) (1984). "We hold that if a defendant moves before trial to exclude evidence on the ground that it was obtained in violation of law, the grant of such a motion -- whatever its name -- is subject to direct appeal on the part of the state." Id. In this case, as in Strickman, there would otherwise be no opportunity for appellate review of the trial court's ruling.
(a) provides: "Husband and wife shall be competent but shall not be compellable to give evidence in any criminal proceeding for or against each other." The Georgia courts have applied this privilege based on the status of the husband and wife at the time testimony is sought or given; if the marriage has terminated by divorce at the time of testifying, the privilege does not apply. Chadwick v. State, 176 Ga. App. 296 (335 SE2d 674) (1985)
, aff'd 255 Ga. 376 (339 SE2d 717) (1986)
; see also Gentry v. State, 250 Ga. 802
, 803 (2) (301 SE2d 273
) (1983) (witness and defendant "not married at the time of the trial"). In these decisions the Georgia courts have not questioned the viability of the privilege itself, even in a case where the witness divorced and remarried the defendant shortly before trial. Higgs v. State, 256 Ga. 606
, 608 (4) (351 SE2d 448
) (1987). 2
In determining the scope of this statutory privilege, we must "look diligently for the intention of the General Assembly." OCGA 1-3-1
. "Where the language of an Act is plain and unequivocal, judicial construction is not only unnecessary but is forbidden." City of Jesup v. Bennett, 226 Ga. 606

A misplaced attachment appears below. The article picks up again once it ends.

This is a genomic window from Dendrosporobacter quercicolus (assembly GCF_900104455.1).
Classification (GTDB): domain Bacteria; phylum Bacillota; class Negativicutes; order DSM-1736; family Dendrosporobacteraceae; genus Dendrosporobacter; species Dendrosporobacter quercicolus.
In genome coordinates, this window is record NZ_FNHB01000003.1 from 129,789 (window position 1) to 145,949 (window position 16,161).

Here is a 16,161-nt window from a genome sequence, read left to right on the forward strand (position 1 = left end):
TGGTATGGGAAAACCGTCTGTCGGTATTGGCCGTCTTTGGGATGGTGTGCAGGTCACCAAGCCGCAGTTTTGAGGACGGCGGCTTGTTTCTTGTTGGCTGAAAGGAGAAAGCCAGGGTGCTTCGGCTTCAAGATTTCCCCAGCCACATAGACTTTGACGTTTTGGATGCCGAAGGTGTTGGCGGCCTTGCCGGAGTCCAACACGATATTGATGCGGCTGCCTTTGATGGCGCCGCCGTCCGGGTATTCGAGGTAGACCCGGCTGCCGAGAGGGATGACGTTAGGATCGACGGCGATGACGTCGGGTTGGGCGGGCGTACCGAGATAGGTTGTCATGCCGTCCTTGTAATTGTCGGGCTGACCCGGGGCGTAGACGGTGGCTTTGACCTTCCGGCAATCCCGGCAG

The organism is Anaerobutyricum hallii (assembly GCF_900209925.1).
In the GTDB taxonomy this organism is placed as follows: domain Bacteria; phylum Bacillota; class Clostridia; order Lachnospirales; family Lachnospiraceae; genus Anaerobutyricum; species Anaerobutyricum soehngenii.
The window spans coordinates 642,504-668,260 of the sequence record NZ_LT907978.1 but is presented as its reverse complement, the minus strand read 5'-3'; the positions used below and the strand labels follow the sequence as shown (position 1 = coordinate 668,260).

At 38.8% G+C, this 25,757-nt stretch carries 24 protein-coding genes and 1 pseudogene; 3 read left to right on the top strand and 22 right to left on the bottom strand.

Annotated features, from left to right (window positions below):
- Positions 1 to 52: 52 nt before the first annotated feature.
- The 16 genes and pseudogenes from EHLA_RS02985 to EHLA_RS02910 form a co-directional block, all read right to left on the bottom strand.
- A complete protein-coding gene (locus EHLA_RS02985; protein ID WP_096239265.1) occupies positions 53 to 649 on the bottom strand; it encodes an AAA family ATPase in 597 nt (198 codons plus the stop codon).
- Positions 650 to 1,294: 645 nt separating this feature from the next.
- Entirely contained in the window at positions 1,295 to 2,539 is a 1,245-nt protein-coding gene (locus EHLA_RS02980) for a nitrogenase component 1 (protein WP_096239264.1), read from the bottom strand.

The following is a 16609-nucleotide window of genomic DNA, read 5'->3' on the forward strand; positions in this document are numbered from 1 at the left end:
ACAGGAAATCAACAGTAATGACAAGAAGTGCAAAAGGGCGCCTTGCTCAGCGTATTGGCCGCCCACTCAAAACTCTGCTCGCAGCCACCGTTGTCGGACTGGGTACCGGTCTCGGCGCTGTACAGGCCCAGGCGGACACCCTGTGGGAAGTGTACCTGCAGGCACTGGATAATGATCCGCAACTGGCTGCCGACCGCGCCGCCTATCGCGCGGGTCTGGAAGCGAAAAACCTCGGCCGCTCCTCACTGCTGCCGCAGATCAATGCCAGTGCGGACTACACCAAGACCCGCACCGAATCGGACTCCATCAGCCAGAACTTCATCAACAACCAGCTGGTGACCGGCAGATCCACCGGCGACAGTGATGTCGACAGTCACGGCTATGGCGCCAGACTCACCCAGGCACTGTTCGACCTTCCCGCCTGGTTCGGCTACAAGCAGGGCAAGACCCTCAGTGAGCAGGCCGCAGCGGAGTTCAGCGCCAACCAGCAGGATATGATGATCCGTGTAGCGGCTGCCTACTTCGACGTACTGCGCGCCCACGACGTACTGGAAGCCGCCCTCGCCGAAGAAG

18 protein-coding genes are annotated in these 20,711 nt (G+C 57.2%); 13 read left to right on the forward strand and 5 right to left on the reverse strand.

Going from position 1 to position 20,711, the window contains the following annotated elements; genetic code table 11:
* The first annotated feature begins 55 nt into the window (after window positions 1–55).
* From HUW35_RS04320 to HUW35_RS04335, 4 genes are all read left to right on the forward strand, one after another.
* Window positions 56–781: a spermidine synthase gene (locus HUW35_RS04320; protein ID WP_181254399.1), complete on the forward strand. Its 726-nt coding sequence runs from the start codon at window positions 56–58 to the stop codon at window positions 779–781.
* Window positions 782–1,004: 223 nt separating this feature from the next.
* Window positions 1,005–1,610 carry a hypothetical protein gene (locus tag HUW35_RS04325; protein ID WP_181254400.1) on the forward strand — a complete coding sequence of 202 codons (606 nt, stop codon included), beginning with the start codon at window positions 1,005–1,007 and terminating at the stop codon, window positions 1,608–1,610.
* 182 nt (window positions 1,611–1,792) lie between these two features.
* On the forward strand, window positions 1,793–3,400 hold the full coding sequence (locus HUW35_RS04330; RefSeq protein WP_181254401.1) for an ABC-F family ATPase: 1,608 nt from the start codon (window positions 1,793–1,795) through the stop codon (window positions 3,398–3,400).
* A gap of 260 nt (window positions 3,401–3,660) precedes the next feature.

, 609 (2) (176 SE2d 81
) (1970). OCGA 24-9-23
has had a long and eventful legislative history. Under Acts 1866, p. 138, which essentially incorporated the common-law rule, spouses were neither competent nor compellable to testify. An exception was created providing that a wife was competent but not compellable to testify against her husband for a criminal offense upon her person. Acts 1880-1881, p. 121. This exception later was expanded to include a criminal offense committed by either spouse upon the other. A wife could also testify against her husband in cases of abandonment. Acts 1927, P; 145. In 1957 the statute was amended to provide that a spouse was competent, but not compellable" to testify. Ga. L. 1957, p. 53. Finally, subsection (b) was added in 1987, providing that the privilege shall not apply where the husband or wife is charged with a crime against the person of a minor child. Ga. L. 1987, p. 1155. 3